14. Node *buildMTree(SetOfWords &S) Node *buildMTree(SetOfWords &S) 1. Pick a random word W from set S. 1. Pick a random word W from set S. 2. Compute the edit distance for all other words in set S to your random word W. 2. Compute the edit distance for all other words in set S to your random word W. 3. Sort all these words based on their edit distance di to your random word W. 3. Sort all these words based on their edit distance di to your random word W. 4. Select the median value of di, let dmed be this median edit distance. 4. Select the median value of di, let dmed be this median edit distance. 5. Now, create a root node N for our tree and put our word W in this node. Set its editThreshold value to dmed. 5. Now, create a root node N for our tree and put our word W in this node. Set its editThreshold value to dmed. 6. N->left = buildMTree(subset of S that is <= dmed) 6. N->left = buildMTree(subset of S that is <= dmed) 7. N->right = buildMTree(subset of S that is > dmed) 7. N->right = buildMTree(subset of S that is > dmed) 8. return N 8. return N The Metric Tree Dictionary goat oyster roster hippo toad hamster mouse chicken SetOfWords roster oyster hamster goat hippo chicken dmed = 5 mouse 2 toad 5 7 “rooster” 4 “toad” 5 “mouse” 4 main() { Let S = {every word in the dictionary}; Node *root = buildMTree(S); “oyster” 4 “goat” 5 “hamster” 0 “chicken” 0 “roster” 0 “hippo” 0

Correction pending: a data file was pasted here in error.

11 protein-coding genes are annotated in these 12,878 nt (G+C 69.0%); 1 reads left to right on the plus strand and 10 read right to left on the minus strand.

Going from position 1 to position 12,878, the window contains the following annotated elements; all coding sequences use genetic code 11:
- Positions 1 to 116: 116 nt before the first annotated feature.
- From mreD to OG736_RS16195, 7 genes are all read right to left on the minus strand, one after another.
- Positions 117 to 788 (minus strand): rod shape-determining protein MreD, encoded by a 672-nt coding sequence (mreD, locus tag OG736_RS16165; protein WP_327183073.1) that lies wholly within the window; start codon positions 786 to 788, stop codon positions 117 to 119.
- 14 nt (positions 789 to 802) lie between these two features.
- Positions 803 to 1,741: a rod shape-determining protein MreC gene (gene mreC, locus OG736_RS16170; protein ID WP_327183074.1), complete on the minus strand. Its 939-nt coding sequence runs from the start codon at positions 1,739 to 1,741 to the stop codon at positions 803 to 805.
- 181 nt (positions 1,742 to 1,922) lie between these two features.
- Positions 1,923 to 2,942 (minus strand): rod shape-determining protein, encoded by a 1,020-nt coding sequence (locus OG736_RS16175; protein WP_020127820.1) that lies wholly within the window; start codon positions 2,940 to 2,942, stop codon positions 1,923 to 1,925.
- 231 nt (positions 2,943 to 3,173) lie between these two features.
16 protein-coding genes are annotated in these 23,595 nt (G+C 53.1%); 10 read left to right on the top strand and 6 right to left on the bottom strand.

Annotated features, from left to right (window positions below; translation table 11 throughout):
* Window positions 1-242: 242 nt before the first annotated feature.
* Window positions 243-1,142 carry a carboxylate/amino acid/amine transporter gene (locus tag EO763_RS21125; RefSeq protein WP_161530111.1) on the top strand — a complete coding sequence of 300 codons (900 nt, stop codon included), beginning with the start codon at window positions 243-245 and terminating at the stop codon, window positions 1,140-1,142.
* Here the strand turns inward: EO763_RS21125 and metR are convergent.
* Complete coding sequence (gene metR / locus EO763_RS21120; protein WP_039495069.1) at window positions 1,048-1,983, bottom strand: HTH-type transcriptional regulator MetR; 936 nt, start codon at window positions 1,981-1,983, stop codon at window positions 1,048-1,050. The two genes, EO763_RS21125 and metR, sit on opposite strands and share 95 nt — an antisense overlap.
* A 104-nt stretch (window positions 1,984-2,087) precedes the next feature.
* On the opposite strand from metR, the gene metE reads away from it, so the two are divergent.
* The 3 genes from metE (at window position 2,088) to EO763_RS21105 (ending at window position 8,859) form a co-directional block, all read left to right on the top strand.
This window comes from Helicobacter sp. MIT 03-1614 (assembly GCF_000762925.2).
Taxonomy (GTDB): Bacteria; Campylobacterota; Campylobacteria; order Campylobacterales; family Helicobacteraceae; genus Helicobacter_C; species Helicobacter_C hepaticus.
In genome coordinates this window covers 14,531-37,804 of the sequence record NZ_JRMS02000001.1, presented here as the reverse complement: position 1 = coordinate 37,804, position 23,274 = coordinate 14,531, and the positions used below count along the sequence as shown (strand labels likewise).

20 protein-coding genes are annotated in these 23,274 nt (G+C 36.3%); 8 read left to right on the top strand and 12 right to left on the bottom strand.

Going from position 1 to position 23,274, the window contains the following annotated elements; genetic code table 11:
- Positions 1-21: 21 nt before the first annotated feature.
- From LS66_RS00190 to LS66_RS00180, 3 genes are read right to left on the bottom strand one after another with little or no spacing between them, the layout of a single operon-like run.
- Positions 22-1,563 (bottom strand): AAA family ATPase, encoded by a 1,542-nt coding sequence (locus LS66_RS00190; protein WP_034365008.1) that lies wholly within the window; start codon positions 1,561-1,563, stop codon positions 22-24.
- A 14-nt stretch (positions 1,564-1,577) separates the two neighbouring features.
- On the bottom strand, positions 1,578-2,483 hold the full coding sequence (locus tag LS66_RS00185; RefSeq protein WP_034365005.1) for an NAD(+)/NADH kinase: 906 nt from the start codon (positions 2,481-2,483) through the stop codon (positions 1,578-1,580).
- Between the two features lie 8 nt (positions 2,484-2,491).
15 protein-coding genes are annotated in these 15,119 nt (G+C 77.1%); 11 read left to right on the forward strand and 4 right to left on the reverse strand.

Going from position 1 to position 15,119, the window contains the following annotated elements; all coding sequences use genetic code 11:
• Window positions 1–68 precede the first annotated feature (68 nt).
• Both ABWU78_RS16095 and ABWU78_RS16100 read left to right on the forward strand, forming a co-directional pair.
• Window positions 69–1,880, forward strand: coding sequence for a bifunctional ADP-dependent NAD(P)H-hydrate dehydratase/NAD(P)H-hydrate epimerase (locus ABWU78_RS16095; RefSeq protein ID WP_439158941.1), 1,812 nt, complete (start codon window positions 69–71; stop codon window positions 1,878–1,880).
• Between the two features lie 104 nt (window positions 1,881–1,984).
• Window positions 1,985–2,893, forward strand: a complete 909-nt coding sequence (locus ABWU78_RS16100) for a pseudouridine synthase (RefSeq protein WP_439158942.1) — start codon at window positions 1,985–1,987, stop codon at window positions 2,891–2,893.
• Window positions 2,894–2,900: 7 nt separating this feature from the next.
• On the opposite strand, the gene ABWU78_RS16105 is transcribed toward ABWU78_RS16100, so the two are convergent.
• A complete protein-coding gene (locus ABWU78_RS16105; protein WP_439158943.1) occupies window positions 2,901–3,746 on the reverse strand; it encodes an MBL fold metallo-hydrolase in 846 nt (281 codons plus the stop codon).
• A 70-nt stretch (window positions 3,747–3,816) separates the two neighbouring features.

15. Node *buildMTree(SetOfWords &S) 1. Pick a random word W from set S. 2. Compute the edit distance for all other words in set S to your random word W. 3. Sort all these words based on their edit distance di to your random word W. 4. Select the median value of di, let dmed be this median edit distance. 5. Now, create a root node N for our tree and put our word W in this node. Set its editThreshold value to dmed. 6. N->left = buildMTree(subset of S that is <= dmed) 7. N->right = buildMTree(subset of S that is > dmed) 8. return N The Metric Tree Dictionary goat oyster roster hippo toad hamster mouse chicken SetOfWords roster oyster hamster goat hippo chicken mouse toad “rooster” 4 “toad” 5 “mouse” 4 main() { Let S = {every word in the dictionary}; Node *root = buildMTree(S); “oyster” 4 “goat” 5 “hamster” 0 “chicken” 0 “roster” 0 “hippo” 0